The blue light from my laptop charger shines through the canopy of my clotheshorse, saddled with socks, and makes strange diamond-shaped shadows that swim like stingrays, ungilled and opaque, across my ceiling. It’s not every day you find an aquarium in your bedroom. The walls shiver with a delicate, watery light, and the hint of something prehistoric.
“They’ll have to cut her foot off.”
“Oh Shut up, Adam, this isn’t the Middle Ages!”
Just another day of mild humiliation, lying on my bed with my legs in the air... Well, one leg. Cat and Adam are inspecting my right foot which has grown a blister that covers over half my heel like a waning gibbous moon. It’s blue and pink and yellow at the edges... Wait, I think I’ve used that to describe something else... Ah, the sky! That was it. So I have a fallen sky-fragment lodged in my heel.
“Maybe I should ring my reflexologist? ... Ow! Adam! What was that for?”
“Never, ever say anything that middle-class ever again!”
I’m going to hop to the open surgery at the university medical centre tomorrow, but until then I’ll just keep clouding my slice of sky with Germolene. I think it was Philip Roth who decided to use medical histories as a biographical tool, though I don’t think I’m as worse off as Everyman, having the fact that I’m still alive on my side.
I’m running late for dinner with Don Paterson and the rest of the Poetry Society exec. I throw on my black skinnies and leather jacket, slip a hood of thick sock over my sky-foot and silence it further with my Doc Marten’s, messily laced. The finishing touch is more black eyeliner than Tim Minchin and Russell Brand’s make-up bags combined.
Entering the restaurant I take a seat next to Thom, who glances at me with a bemused smirk.
“You always break out the Goth wardrobe whenever we take poets out to dinner.”
“It’s my battledress.”
“Isn’t that from ‘Sherlock’?”
“Yep, so thank your lucky stars I didn’t turn up starkers.”
“Well, I wouldn't be opposed –”
I aim a kick at him under the table.
There’s a woman singing a soft, cooing cover of Joy Division’s ‘Love Will Tear Us Apart’ over the tanoy – it sounds like the ‘elevator version’ of the song, complete with unnecessary jingling and the static of a bad recording. Don Paterson and Jamie, sitting across from us, look like they’re sharing an awkward elevator ride. Luckily, they reach their floor when Professor Giovanni Vignale arrives – an Italian physicist from the University of Missouri, Giovanni will be speaking with Don in a lecture this evening. His voice has such a rich musicality as he greets us all, and I have never heard anyone else do to three syllables what he does to my name, as he pronounces it ‘Ray-bear-kahhh’.
Surveying the menu, the only thing that doesn’t come with black pudding is the venison – so we all have the venison. We talk of the poetry of Physics and the physics of poetry, the doom and gloom of the global economy, and meeting Australians in youth hostels. Don Paterson doesn’t eat his venison.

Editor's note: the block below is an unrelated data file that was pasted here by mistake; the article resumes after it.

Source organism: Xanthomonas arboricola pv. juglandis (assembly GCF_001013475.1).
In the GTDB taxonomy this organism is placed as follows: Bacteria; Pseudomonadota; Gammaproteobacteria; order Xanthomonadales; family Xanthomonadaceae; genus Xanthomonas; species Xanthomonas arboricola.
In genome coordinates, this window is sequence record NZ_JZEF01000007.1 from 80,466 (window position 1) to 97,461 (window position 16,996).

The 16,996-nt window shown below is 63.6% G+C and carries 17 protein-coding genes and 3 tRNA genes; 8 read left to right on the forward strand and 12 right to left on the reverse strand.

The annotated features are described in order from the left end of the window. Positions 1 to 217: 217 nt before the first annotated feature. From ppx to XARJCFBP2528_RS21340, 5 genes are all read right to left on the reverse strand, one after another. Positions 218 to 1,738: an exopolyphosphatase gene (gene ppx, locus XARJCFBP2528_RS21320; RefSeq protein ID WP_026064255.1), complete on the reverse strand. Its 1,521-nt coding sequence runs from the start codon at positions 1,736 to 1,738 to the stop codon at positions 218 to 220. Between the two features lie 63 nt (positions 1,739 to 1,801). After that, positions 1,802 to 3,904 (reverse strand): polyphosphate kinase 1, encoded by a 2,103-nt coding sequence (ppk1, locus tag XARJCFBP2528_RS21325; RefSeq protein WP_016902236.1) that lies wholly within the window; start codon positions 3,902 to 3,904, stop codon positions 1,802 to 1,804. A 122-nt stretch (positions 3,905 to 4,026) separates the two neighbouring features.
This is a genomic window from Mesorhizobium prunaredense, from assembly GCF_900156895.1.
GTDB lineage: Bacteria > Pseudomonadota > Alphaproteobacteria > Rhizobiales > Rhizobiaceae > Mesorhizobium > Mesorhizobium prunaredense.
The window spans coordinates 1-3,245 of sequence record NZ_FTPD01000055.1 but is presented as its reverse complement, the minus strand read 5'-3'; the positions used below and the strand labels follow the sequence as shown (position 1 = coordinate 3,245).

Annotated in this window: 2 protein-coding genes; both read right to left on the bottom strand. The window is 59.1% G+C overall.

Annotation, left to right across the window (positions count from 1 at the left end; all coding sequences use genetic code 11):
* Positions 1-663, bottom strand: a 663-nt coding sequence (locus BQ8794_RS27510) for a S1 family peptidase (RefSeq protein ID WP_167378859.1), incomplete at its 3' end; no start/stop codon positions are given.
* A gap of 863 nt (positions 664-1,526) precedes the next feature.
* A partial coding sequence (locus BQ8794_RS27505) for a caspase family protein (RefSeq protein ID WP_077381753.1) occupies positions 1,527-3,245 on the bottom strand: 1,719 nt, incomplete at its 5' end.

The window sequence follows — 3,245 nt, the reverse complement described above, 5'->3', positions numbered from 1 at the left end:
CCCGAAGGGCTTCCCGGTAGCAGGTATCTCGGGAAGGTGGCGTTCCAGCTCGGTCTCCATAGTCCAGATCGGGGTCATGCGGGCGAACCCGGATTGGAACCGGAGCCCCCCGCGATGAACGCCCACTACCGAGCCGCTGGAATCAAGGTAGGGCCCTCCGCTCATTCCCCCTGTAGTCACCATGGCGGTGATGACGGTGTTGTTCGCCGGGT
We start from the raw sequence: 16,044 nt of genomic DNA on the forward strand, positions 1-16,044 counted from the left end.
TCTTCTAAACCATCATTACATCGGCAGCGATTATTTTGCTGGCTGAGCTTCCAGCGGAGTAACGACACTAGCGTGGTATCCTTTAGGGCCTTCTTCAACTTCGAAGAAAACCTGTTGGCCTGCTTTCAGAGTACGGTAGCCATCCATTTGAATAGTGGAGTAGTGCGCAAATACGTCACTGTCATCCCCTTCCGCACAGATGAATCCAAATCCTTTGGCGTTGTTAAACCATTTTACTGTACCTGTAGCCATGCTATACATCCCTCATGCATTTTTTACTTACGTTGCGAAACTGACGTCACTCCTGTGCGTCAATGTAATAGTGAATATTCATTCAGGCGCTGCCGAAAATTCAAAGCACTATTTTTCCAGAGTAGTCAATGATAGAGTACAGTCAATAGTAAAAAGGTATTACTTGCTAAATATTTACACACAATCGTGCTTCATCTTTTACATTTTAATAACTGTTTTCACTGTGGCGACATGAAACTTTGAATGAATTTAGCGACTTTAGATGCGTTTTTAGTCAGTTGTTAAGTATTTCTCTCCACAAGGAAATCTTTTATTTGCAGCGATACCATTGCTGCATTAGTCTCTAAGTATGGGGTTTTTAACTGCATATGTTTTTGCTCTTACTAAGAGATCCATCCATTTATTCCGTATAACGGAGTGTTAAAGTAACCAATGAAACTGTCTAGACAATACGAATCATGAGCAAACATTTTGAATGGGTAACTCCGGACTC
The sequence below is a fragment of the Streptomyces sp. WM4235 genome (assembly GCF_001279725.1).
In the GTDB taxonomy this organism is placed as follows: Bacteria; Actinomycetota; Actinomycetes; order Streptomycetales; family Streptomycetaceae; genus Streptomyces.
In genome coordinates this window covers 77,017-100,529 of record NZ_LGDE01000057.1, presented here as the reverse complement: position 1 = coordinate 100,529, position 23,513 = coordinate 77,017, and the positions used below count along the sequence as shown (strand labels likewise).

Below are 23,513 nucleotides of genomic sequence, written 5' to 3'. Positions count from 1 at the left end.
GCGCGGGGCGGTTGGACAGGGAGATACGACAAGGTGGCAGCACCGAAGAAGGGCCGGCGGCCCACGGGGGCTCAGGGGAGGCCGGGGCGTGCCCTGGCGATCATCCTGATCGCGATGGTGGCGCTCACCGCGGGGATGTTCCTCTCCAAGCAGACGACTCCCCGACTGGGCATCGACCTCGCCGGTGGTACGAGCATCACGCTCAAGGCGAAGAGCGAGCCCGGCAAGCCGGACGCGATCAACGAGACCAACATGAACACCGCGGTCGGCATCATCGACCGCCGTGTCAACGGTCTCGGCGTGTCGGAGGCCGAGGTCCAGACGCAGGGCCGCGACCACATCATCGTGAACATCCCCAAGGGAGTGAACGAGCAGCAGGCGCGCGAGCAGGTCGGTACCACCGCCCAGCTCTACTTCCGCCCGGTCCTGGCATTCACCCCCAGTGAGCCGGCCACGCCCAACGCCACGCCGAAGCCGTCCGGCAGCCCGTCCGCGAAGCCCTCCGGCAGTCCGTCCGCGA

My sister was rushed into hospital a couple of weeks ago. They found a cyst on one of her ovaries, blooming in the darkness like a full moon. Between blood tests she still found time to text me and ask about my foot’s lunar activity, now that it’s collapsed into a purple-red crescent. She’s having an operation next week.
I find her waiting for me when I finally come home. I bake her a tray of shortbread and tell her the more explicit version of ‘The Secret Life of Dragonflies’ to try and take her mind off the poisonous, unwanted orb swelling in her side. It could have been there for years, she says, silently biding its time like a comic-book villain. Now she’s just waiting for the eclipse.
I’m struggling to write poetry at the moment. I start, but then the lines get too long, and roll out like long red carpets parading all the things I want to say, and some of the things I maybe shouldn’t. I keep trying to shove them into the form-fitting dress of simple stanzas, but, bloated with words, the dress rips down the back and these paragraphs rush out to fill the void like noxious gas.
I’ve started tentative research for my dissertation. There are two things I love about books from the university library. Firstly, the fact that whether the books are from the 1940s or 2009, they all look the same: with faded sea-green hardback covers, flaking gold titles scribbled up their spines, and tea-leaf yellow pages, sometimes crisp and paper-cut sharp, sometimes wrinkled like skin. Secondly, the notes scrawled in the margins by several generations of students. Hieroglyphs in ghost-grey pencil or dying black biro. ‘This book has been to San Francisco’ is jotted on the title page of Simone de Beauvoir’s ‘Le Deuxième Sexe’, along with a doodle of the Golden Gate Bridge. John Frederick Nims’ essay, ‘The Art of Sylvia Plath: A Technical Analysis’ has also been vandalised; a reader has crossed out ‘technical’ and added ‘crap’. Poor Nims doesn’t get a very good write up from Durham students; towards the end, when he tries to make a tenuous link between metre and the beating of the human heart, someone has added: ‘Easy there, Johnny, don’t push it!’ My little contribution was a line on the final page, which simply said: ‘Thanks for cheering me up, guys!’